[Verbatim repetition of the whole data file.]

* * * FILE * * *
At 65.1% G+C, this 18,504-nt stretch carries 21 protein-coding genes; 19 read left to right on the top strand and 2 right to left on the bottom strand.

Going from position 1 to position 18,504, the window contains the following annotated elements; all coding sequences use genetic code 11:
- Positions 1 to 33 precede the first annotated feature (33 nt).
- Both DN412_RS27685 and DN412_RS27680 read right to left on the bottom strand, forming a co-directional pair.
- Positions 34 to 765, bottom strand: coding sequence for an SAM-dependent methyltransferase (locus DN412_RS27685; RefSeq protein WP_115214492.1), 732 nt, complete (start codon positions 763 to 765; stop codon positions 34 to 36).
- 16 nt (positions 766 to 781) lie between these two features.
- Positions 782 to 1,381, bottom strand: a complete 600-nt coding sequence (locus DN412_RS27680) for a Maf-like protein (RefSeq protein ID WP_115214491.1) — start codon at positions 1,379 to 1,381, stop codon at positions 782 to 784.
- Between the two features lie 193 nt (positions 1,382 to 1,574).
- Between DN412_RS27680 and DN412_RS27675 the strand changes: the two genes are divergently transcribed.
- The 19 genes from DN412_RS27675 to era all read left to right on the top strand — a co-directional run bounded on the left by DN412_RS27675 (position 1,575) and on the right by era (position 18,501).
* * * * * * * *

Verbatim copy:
At 65.1% G+C, this 18,504-nt stretch carries 21 protein-coding genes; 19 read left to right on the top strand and 2 right to left on the bottom strand.

Going from position 1 to position 18,504, the window contains the following annotated elements; all coding sequences use genetic code 11:
- Positions 1 to 33 precede the first annotated feature (33 nt).
- Both DN412_RS27685 and DN412_RS27680 read right to left on the bottom strand, forming a co-directional pair.
- Positions 34 to 765, bottom strand: coding sequence for an SAM-dependent methyltransferase (locus DN412_RS27685; RefSeq protein WP_115214492.1), 732 nt, complete (start codon positions 763 to 765; stop codon positions 34 to 36).
- 16 nt (positions 766 to 781) lie between these two features.
- Positions 782 to 1,381, bottom strand: a complete 600-nt coding sequence (locus DN412_RS27680) for a Maf-like protein (RefSeq protein ID WP_115214491.1) — start codon at positions 1,379 to 1,381, stop codon at positions 782 to 784.
- Between the two features lie 193 nt (positions 1,382 to 1,574).
- Between DN412_RS27680 and DN412_RS27675 the strand changes: the two genes are divergently transcribed.
- The 19 genes from DN412_RS27675 to era all read left to right on the top strand — a co-directional run bounded on the left by DN412_RS27675 (position 1,575) and on the right by era (position 18,501).